Yu Weijiao, founder and chairman of Shanghai Yuantong Express Logistics Co Ltd, delivers packages for customers in Hangzhou, Zhejiang province. (Photo/China Daily)
Logistics companies are seeking funding to improve their technology and move overseas
The listing of Shanghai Yuantong Express Logistics Co Ltd (YTO) on Thursday has made Yu Weijiao, founder of the company, and his wife, the wealthiest couple in China's express delivery business.
YTO won the race to the capital market by merging with listed company Dayang Trands. The company's market value has now reached 97.5 billion yuan (.4 billion). The couple's wholly-owned company took a 51 percent share of the listed company. Analysts estimate that their fortune is 62 billion yuan.
"With access to the capital markets, we will launch the new platform and step into the age of cloud computing and big data," said Yu. "We aim to become a top-five comprehensive logistics supplier and supply-chain integrator around the world."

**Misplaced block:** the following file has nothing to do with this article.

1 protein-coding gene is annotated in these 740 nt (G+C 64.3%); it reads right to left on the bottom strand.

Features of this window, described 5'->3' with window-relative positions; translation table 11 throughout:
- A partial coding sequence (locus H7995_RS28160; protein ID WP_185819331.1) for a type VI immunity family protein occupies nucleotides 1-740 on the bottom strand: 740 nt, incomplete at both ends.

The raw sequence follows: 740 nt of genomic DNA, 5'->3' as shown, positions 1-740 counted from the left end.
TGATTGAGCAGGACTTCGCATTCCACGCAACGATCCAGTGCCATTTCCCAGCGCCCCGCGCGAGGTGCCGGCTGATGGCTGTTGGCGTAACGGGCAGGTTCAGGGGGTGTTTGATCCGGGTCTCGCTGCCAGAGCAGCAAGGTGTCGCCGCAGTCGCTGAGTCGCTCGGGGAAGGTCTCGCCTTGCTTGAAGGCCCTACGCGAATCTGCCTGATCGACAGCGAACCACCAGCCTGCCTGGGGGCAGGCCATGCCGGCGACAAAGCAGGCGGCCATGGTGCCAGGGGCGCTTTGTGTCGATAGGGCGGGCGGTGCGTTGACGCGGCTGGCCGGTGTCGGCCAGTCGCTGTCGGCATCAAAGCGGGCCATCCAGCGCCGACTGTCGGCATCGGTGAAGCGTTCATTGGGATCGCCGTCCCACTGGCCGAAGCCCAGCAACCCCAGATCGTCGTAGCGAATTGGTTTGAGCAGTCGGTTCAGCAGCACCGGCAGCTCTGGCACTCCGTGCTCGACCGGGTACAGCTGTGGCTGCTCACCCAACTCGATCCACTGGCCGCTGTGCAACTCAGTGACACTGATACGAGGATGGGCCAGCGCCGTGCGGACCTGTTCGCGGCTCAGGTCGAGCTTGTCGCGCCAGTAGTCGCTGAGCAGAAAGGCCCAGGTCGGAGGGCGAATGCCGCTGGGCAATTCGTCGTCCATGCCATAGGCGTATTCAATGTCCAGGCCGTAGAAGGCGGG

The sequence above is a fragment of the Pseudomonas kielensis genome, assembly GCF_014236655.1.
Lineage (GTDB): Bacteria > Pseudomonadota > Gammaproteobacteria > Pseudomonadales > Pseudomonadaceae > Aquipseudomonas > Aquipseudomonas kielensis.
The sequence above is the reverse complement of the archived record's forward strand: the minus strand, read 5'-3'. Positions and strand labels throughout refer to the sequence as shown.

The Shanghai-based company was founded in 2000 by Yu Weijiao with registered capital of one million yuan. But its revenue shot up to 12.1 billion yuan in 2015 after setting up in cooperation with e-commerce giant, Alibaba, almost 10 years ago.
Public information shows that YTO has set up 82 management divisions, 64 trans-shipment centers and more than 65,000 dispatching stations.
Currently, the company has more than 260,000 employees and its network covers 1,600-plus cities across the nation.
Analysts say YTO benefitted from China's booming online-shopping industry in the past decade, as did other logistics companies. China had 9 billion of online retail sales last year, almost double the 2 billion in the US, according to a report of The Wall Street Journal.
Besides YTO, the other four leading delivery companies - Shunfeng Express, Shentong Express (STO), Huitong and Yunda - are all seeking to go public via merging with listed companies. Zhongtong Express uploaded a prospectus on the website of the US Securities and Exchange Commission at the end of last month.
"The rush to the capital market reflects the worries and misgivings of the delivery industry, which is under pressure both from key shippers and intensified competition," said Shao Jianbing, professor of Business School at Liaoning University.
Public information shows that YTO's delivery business gross profit margin went down from 21.49 percent to 13.42 percent in the past year, even though it had a 14.7 percent share of nation's express-delivery market by parcel volume.